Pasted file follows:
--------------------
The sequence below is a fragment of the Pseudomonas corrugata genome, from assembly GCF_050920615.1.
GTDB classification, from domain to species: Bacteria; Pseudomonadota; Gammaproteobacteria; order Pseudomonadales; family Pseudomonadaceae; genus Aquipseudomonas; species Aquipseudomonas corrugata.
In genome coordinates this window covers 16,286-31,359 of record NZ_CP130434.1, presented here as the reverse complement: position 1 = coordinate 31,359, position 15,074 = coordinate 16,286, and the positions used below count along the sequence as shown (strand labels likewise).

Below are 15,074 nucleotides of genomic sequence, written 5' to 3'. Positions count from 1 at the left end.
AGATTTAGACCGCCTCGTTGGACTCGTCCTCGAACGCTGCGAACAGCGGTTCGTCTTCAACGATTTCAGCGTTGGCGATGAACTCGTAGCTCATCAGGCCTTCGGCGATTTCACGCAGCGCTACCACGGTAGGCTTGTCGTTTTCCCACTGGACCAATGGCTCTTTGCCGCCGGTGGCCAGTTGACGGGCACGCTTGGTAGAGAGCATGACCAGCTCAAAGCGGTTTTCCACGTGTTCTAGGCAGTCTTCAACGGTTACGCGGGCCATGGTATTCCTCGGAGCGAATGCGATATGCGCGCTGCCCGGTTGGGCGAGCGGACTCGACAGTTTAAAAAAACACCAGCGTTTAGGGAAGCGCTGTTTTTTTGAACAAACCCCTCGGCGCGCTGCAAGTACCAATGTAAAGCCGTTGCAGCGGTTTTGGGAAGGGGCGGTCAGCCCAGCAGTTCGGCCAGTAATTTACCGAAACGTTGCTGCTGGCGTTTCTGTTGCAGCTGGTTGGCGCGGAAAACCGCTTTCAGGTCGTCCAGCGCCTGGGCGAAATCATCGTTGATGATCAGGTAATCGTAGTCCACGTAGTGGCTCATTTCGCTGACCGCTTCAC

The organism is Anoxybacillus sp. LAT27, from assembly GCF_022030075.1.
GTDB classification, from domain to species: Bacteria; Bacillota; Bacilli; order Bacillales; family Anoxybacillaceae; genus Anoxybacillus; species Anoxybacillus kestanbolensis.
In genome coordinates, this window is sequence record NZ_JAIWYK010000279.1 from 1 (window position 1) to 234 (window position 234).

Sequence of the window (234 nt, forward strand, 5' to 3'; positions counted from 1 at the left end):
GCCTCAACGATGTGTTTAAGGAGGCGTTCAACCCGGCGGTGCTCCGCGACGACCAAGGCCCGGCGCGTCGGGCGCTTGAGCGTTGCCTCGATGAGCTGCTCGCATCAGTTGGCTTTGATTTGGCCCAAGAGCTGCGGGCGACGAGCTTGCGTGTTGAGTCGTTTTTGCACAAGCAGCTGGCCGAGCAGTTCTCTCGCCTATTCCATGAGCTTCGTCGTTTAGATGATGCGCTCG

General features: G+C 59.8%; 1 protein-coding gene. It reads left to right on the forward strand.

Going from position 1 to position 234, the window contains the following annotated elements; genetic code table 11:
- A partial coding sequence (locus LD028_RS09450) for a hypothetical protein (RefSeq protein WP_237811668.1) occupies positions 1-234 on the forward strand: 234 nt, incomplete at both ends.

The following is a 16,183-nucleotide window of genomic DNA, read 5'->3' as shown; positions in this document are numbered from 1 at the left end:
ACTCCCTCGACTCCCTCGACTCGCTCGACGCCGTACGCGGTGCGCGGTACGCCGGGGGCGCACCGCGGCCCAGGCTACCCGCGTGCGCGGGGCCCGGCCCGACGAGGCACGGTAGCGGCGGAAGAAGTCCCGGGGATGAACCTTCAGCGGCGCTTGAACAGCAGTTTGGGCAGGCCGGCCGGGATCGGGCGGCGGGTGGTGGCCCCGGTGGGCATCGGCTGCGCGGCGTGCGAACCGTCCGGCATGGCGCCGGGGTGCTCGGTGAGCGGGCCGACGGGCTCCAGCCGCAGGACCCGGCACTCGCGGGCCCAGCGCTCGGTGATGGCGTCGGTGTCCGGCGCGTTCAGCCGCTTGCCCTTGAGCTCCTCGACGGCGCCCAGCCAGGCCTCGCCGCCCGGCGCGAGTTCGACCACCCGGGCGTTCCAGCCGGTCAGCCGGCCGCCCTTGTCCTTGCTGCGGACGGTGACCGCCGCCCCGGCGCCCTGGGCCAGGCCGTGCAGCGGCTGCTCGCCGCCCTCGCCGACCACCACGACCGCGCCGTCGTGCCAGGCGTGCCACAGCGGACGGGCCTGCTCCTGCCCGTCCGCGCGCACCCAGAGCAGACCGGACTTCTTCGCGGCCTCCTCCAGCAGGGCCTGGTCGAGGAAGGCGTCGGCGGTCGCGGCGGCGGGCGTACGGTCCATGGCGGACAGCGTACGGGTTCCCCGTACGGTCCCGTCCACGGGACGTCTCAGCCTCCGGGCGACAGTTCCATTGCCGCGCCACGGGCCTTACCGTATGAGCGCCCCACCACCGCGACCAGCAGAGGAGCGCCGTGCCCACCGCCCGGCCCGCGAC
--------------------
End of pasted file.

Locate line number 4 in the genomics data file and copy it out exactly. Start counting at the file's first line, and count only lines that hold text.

Below are 15,074 nucleotides of genomic sequence, written 5' to 3'. Positions count from 1 at the left end.